Ask most people to describe vanguard energy technology, and they’ll name LED lights, certain forms of solar energy and new electric storage methods. But how about this — generating energy from a living body?
The Journal of the American Chemical Society is reporting a “real-life scientific tail of the first electrified snail.” Researchers have placed a fuel cell in a snail that generates energy using sugar naturally produced by the snail’s body.
Consider it the ultimate in distributed generation. The AMC sees potential for the tiny electrical devices “perhaps for future spy cameras, eavesdropping microphones and other electronics.”
The researchers induced a current in the living snail by inserting into its shell two electrodes made of carbon nanotubes. They coated the electrodes with enzymes to foster a chemical reaction. One electrode pulled electrons from glucose in the snail’s body and another used those electrons to turn oxygen molecules into water. Researchers found that the enzymes generated electricity again and again in the snail, which lived for months with the implanted fuel cell.
Others have implanted electricity-producing biofuels in various animals, such as rats and rabbits, but only partially. This was the first time researchers generated electricity for an extended period of time without harming the animal, according to the journal.
“The snail with the implanted biofuel cell will be able to operate in a natural environment, producing sustainable electrical micropower for activating various bioelectronic devices,” the authors were quoted as saying.
At this point, it’s hard to say where this research will lead — whether it will prove quirky or profound. But it does underscore the diverse innovation that surrounds electric power, an industry that for its first 100 years saw little technological change. Industry insiders used to say Thomas Edison would find the electric light bulb virtually unchanged if he were reborn. That’s getting more difficult to assert.
With all this change, comes the need to educate consumers, especially if they must modify their behavior in some way. What good are electric snails if no one wants to use them?
That gets to the second topic of this week’s blog: Griddies. These are awards to be issued by the Association of Demand Response and Smart Grid at its annual meeting in Washington, DC, June 26-28, 2012. The association started the contest this year in recognition of the need by the power industry to engage consumers in the new smart grid technologies. Rather than issuing a call for papers, it sent out a “Call for Creative,” seeking inspiring examples of work by marketing and communications departments, non-profit advocacy groups, technology companies, creative agencies, public relations firms, and professionals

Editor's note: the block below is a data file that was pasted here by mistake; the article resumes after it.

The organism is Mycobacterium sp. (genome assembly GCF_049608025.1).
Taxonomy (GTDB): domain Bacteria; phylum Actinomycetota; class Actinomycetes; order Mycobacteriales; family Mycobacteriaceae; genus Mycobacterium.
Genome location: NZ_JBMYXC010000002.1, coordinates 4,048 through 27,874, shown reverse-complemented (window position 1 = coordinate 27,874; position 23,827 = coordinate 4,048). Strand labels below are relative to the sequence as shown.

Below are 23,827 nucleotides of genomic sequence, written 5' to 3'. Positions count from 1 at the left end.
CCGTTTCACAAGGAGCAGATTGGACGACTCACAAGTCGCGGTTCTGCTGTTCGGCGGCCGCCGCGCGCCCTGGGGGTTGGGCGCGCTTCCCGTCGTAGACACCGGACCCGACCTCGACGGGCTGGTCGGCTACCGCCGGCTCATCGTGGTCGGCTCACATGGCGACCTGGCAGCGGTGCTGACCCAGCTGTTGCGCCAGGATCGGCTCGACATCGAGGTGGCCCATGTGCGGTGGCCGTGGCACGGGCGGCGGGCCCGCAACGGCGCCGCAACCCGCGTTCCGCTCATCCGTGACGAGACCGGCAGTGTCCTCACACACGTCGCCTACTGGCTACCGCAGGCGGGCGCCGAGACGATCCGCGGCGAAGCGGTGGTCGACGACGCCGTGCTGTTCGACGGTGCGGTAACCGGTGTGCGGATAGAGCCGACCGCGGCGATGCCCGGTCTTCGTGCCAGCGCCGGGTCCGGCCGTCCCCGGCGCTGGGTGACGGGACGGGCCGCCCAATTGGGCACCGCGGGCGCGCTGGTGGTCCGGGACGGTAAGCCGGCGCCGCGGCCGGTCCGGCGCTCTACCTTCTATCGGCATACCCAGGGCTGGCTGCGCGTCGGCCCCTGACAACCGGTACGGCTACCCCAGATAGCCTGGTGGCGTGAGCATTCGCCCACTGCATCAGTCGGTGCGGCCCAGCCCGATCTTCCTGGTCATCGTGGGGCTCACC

The finalists are on the organization’s website and there is some truly consumer-catching work. In one of my favorites, this one from Reliant Energy, a rapper named Mega Watt shows us all of the smart energy devices in his mansion digs. He tells us he’s keeping it “real time” and sings part of his song “Power Strip.” In another that I liked, Green Mountain Power offers line-drawn cartoon that explains the significance of smart grid in a clear, appealing and succinct way. Another by Reliant Energy has an amusing talking plug that asks questions online about energy and provides rewards to those that get them right.
These are just as few of the finalists. Take a look through at the list on the ADS website if you want to be amused and impressed at how far the once dull electric power industry has come. The ADS plans to put the finalists up for a “town meeting vote" at its gathering in June. Check back. We’ll list the winners at RealEnergyWriters.com.
Elisa Wood is a long-time energy writer. See samples of her work at www.RealEnergyWriters.com
The information and views expressed in this blog post are solely those of the author and not necessarily those of RenewableEnergyWorld.com or the companies that advertise on this Web site and other publications. This blog was posted directly by the author and was not reviewed for accuracy, spelling or grammar.
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